Suggestions for Steeping Tea

October 03, 2020

These are general guidelines for steeping tea, but it can be fun to play around with steeping time, amount of tea leaf, and water temperature. We encourage you to experiment and find the right way to make tea for you.  Please think of any suggestions given below as a possible starting point - meant for you to improvise and depart from as you learn more about what you like.

Because tea leaf size is so incredibly variable, tea is best measured in terms of weight instead of volume—for example ‘a teaspoon full’ is not as accurate as ‘2 grams.’ For western teapot style preparation, use 2 to 3 grams of tea for every 6 to 8 oz of water that your teapot holds.

If you don’t have a scale to weigh your tea, then on average a teaspoon is about 2 grams of tea. For white or otherwise very fluffy teas, 2 grams is more or less 1 tablespoon. If the tea is in smaller pieces (like many Japanese teas) or balls (like gunpowder and jasmine pearls), you’ll want to slightly decrease the amount of tea that you use to approximately 3/4 teaspoon. If you’re unsure of the best amount of tea to use, we urge you to err on the side of stronger tea because you can always add water to your tea if it’s too strong, but tea that is too weak is not so nice.

For gong fu style tea preparation, a good starting place is 1 gram of tea for every 20 ml of water that your steeping vessel holds. Some teas like to be leafed heavier and some lighter, but 1 gram per 20 ml of water is a good place to begin. Much of the fun of gong fu tea is getting to know the specific tea you’re steeping (as well as your preferences generally) through experimentation.

For iced tea preparation, follow the suggestions for making western style tea, but use half the amount of hot water. When your tea has finished steeping and you have removed the leaves, add the other half of the water as icy cold water.


Black Tea
Western method: water at or just under a boil, 4 minutes for unflavored teas
and 3 minutes for flavored teas
Gong Fu method: water at or just under a boil, typically start with a rinse and then 10 to 15 second initial steep, a flash steep, and then add time as desired for subsequent steeps


Green Tea (except Japanese Greens)
Western method: water between 170 and 180, 2 to 3 minutes
for unflavored teas and 2 minutes for flavored teas
Gong Fu method: water around 175 to 185, typically start with rinse and then 10 (up to 15) second initial steep, a flash steep, and then add time as desired for subsequent steeps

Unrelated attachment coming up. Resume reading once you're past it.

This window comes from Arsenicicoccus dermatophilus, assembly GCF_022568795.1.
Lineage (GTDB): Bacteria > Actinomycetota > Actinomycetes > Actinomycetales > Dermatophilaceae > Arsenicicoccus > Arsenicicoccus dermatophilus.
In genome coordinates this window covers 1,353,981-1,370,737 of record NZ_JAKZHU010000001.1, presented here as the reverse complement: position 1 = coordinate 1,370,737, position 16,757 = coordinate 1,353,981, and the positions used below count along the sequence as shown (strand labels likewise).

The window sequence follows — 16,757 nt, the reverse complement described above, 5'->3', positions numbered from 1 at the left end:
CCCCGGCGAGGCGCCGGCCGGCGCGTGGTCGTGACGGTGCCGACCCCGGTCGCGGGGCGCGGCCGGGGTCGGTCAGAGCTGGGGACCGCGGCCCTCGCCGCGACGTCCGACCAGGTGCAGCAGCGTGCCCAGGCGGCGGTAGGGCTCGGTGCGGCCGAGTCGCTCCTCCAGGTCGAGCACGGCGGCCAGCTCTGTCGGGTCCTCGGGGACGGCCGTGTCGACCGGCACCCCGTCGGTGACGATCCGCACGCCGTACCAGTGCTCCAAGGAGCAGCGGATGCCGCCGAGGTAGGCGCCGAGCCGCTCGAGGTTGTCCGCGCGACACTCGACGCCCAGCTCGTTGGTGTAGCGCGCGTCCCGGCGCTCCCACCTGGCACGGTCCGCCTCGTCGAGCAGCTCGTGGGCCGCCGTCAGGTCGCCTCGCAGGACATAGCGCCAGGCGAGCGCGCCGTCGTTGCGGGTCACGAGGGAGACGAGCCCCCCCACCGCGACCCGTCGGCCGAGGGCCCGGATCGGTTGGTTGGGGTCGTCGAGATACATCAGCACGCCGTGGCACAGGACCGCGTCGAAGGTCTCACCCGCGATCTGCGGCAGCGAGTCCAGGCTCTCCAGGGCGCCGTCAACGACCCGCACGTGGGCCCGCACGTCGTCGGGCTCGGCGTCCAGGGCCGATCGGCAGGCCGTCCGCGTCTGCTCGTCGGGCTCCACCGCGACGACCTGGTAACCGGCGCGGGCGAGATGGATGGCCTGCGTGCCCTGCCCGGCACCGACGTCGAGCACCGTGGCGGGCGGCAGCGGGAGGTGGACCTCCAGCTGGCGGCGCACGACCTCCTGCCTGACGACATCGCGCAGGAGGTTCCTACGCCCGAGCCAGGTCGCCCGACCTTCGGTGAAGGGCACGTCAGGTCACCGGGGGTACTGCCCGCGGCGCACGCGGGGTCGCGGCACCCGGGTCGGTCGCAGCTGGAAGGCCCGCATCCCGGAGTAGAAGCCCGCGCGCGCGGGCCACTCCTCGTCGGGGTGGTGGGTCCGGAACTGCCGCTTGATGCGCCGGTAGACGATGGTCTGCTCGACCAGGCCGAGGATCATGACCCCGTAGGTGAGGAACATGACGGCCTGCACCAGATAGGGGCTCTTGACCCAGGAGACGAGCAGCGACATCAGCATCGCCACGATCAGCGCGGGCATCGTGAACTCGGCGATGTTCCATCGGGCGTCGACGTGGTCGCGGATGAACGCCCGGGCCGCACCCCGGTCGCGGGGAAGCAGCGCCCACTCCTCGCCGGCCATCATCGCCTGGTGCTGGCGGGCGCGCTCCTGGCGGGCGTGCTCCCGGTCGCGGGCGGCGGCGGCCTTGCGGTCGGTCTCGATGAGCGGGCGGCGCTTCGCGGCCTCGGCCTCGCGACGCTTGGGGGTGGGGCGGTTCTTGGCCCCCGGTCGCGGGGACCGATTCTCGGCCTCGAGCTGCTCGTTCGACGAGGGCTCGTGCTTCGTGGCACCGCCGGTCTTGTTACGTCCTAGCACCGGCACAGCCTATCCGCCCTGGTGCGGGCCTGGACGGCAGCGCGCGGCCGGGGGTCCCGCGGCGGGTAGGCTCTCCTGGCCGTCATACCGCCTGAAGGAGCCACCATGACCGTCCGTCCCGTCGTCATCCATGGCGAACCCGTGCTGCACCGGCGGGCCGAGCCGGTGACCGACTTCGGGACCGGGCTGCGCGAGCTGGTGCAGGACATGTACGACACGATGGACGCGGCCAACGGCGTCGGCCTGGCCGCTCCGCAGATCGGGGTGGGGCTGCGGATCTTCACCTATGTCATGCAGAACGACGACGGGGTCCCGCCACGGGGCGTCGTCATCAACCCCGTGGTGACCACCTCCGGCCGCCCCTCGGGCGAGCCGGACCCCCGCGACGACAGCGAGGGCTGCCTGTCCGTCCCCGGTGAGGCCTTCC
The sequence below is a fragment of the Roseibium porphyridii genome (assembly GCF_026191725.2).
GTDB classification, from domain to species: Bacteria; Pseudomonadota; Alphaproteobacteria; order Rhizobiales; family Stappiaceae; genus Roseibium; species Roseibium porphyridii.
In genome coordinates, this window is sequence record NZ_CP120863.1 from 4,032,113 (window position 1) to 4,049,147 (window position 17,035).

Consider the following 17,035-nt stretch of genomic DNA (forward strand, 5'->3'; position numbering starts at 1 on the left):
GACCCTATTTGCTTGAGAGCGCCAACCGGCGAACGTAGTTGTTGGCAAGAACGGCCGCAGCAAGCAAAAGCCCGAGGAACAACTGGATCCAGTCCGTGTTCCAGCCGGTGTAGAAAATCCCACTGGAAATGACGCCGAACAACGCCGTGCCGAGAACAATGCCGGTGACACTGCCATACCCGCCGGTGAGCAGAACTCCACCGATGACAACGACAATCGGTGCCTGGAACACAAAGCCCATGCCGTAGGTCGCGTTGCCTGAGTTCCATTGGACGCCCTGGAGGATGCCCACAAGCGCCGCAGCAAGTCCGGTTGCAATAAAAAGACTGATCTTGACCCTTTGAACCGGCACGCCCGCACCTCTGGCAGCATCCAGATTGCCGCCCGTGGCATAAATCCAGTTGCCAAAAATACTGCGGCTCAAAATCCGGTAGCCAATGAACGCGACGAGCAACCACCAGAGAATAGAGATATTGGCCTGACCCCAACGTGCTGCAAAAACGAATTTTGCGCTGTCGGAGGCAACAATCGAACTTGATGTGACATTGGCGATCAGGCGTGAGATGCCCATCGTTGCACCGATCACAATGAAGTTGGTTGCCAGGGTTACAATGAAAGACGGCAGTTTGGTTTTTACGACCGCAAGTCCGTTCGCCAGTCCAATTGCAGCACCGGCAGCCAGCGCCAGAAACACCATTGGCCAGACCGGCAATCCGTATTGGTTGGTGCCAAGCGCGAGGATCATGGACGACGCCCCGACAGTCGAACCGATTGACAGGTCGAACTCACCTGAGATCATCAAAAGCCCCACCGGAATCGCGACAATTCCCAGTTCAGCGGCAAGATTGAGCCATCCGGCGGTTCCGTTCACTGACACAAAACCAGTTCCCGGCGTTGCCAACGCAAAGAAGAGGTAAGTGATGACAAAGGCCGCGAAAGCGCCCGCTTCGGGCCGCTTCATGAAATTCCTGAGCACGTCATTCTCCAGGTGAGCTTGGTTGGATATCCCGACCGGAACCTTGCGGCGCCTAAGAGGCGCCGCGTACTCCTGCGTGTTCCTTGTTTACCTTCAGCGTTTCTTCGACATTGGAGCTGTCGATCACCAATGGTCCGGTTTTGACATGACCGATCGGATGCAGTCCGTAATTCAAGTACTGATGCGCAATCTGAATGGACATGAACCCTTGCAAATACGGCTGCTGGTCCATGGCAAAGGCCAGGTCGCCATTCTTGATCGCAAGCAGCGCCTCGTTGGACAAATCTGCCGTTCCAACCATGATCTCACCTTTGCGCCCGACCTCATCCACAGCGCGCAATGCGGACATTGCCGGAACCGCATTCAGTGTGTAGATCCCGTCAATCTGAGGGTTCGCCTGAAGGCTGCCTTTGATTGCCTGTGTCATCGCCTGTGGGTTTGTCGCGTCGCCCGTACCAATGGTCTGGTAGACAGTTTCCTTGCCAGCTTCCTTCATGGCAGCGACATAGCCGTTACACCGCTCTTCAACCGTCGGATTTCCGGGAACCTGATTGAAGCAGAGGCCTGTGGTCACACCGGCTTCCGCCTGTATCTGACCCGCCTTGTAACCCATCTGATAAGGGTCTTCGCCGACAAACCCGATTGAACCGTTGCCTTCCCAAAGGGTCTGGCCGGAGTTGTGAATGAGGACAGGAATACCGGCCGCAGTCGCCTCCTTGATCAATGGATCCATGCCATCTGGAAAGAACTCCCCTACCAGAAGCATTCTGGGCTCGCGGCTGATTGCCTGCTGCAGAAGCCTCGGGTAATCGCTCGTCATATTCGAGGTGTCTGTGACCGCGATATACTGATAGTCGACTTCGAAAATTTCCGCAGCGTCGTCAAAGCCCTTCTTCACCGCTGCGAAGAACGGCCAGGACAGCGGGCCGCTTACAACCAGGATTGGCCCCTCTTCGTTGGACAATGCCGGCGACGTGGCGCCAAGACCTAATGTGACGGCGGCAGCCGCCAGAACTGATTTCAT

Japanese Green Tea
note: generally one uses more tea leaf when preparing
Japanese teas because the water is so cool and/or the steep time
is very short
Gyokuro Western Method: water at 155 to 165, 1 min
Gyokuro Traditional Method: water at 120 to 130, 2 min
using 5 grams of leaf for 50 ml of water
Light Steamed Sencha: water at 160 to 175, 1 min
Deep Steamed Sencha: water at 160 to 175, 45 seconds to 1 min
Houjicha: water at boiling, 15 to 30 seconds OR
alternatively try water at 180 for 2 to 3 minutes
Kukicha: water at 180 for 1 or 2 min


White Tea
Western method: for unflavored white teas there are two main approaches
#1 use water at 180 to 195  for 3 minutes
#2 use water at a boil for 4 to 7 minutes. This
method will give you a much more robust tea

For flavored white teas use water at 180 for 2 min

Gong Fu method: depending on your preference, use water
around 185 all the way up to water at a boil. If using cooler
water steep a little longer, if hotter water steep very quickly —
somewhere between 5 to 20 seconds depending on the
temperature of your water


Oolong Tea
Western method: water between 190 to 205, 3 minutes
Gong Fu method: water between 195 to 205 (although some
steep greener oolongs at 185 to 190), typically start
with rinse and then 10 to 15 second initial steep, a flash
steep, and then add time as desired for subsequent steeps


Puerh & Heicha
Western method: not recommended for raw puerh but generally good for ripe puerh teas and heicha which like very hot water and are also very forgiving (so steep for 2 - 3 minutes or more with 205 - 210 water)
Gong Fu method: water at a boil, always start with a rinse  (sometimes two rinses for ripe puerh), 5 to 10 second initial steep, a flash steep, and then add time as desired for subsequent steeps


Tisane - Herbs, Flowers, Fruits
Western method: water at a boil, 5 minutes
(except Yerba Maté uses 180 degree water for 5 minutes)